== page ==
Malthusian Relativityι**=7/3ψ
The natural selection of lifeforms

Macro evolution across major taxa

The natural selection of metabolism selects a macro evolutionary invariance between metabolism and mass

We have seen that the correlation between mass specific metabolism and mass is changing across the tree of life; from the absence of metabolism in virus-like replicating molecules, over a positive 5/6 exponent in minimum self-replicators like prokaryotes, and a change from 5/6 to -1/6 in interacting self-replicators like protozoa, to negative 1/4 and 1/6 exponents in multicellular animals, dependent upon the spatial dimensionality of the interactive behaviour. But how is the scaling evolving on the macro evolutionary scale across the major taxonomic groups?

This is maybe best understood by comparing the prediction between the three mass scaling components of the pre-mass, mass-rescaling and post-mass allometries. This relationship is illustrated in the left plots in Fig. 1 for the potential range of pre-mass selection on mass specific metabolism. Blue lines represent pre-mass selection on metabolism, green is local mass-rescaling, and red the final post-mass allometry. The pre-mass selection on metabolism is generating the metabolic span of the blue line (in time or across species), and selection on mass is generating the span in mass, with the green lines illustrating local mass-rescaling, and the final post-mass relation evolving along the red line.

With typical post-mass allometries in multicellular animals resembling mass-rescaling, the local mass-rescaling of the solid green lines can be seen as species distributions of different taxa, with the body mass variation within the taxa originating from an evolutionary diversification in the handling of resources across a variety of ecological niches. The red lines are then the different routes for an evolutionary divergence between the major taxa, and this macro evolution is dependent on the natural selection of metabolism. This interpretation is illustrated in the right plot in Fig. 1, together with the predicted scaling in prokaryotes and protozoa, and the predicted transition to multicellular animals with sexual reproduction.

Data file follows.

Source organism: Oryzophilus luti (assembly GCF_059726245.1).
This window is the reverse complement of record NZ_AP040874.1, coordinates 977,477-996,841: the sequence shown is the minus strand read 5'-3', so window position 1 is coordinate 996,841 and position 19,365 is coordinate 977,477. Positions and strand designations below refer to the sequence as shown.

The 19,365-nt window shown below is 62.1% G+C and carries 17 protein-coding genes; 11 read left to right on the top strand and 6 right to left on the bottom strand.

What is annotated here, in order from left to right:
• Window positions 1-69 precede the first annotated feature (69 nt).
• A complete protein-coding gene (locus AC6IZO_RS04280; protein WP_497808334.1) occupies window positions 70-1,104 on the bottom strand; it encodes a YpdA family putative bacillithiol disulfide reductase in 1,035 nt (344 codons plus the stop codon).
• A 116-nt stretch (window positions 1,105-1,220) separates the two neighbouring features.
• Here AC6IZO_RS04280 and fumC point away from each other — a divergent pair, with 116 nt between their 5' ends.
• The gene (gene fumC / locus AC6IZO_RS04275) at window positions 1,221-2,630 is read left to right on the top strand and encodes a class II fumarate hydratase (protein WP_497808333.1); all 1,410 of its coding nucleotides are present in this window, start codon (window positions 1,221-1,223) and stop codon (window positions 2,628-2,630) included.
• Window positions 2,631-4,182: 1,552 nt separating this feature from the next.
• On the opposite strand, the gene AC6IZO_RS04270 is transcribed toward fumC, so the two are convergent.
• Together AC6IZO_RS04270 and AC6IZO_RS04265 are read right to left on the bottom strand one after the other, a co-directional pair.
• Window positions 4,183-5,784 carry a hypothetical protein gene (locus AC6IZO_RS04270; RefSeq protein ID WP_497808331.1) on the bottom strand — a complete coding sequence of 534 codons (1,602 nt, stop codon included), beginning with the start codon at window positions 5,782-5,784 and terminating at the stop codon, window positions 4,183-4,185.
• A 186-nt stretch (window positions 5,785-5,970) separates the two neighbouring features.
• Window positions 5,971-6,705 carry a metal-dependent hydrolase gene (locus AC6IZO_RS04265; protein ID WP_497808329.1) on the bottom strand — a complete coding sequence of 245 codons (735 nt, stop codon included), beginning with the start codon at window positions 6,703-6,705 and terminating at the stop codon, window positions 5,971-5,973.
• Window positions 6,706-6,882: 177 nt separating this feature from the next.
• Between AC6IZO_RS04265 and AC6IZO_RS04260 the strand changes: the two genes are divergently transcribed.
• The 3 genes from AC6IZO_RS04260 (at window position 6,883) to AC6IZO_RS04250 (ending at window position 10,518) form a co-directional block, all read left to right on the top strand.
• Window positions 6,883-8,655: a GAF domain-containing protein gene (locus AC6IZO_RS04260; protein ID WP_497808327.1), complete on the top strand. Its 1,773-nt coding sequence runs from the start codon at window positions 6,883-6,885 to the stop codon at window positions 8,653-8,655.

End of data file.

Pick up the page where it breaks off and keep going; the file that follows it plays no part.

Fig. 1 Left: The post-mass allometries for mass specific metabolism (red) evolve from pre-mass selection on metabolic pace (blue) and local mass-rescaling (green); shown here in plots a to d as a function of pre-mass exponents from 0.02 to 1. Right: The corresponding predictions for a to d of the macro evolutionary relationship from prokaryotes (black), over protozoa (yellow), to major taxa of multicellular animals (blue, red and green). b is the expected pattern where mass-rescaling on the macro evolutionary scale is balanced by pre-mass selection on metabolism with an overall invariance of mass specific metabolism. From Witting (2016).

For the potential range of pre-mass selection on metabolism, the case with no pre-mass selection (a) is in conflict with the predicted increase in metabolism. The limit with maximal pre-mass selection (d) is unexpected as it would imply that all the mass variation between the major taxa is induced by differences in metabolism, while all the variation within the taxa is induced by differences in the handling and availability of resources. A more likely scenario is c, where natural selection on pace and handling are equally important. But expected the most is b, a case where the mass specific metabolism of a taxa is selected to an upper limit, and mass-rescaling on the macro evolutionary scale is balanced by pre-mass selection on metabolism (Witting, 2016). This is also the observed pattern on the macro evolutionary scale from prokaryotes to birds (Fig. 2).

Fig. 2 The macro evolutionary relationship between mass and mass specific metabolism among heterotroph organisms. From Witting (2016) with data from Makarieva et al. (2008).


  • Makarieva, A.M., V.G. Gorshkov, B.Li, S.L. Chown, P.B. Reich and V.M. Gavrilov 2008. Mean mass-specific metabolic rates are strikingly similar across life's major domains: Evidence for life's metabolic optimum. Proceedings of the National Academy of Sciences 105:16994--16999.
  • Witting, L. 2016. The natural selection of metabolism and mass selects lifeforms from viruses to multicellular animals. bioRxiv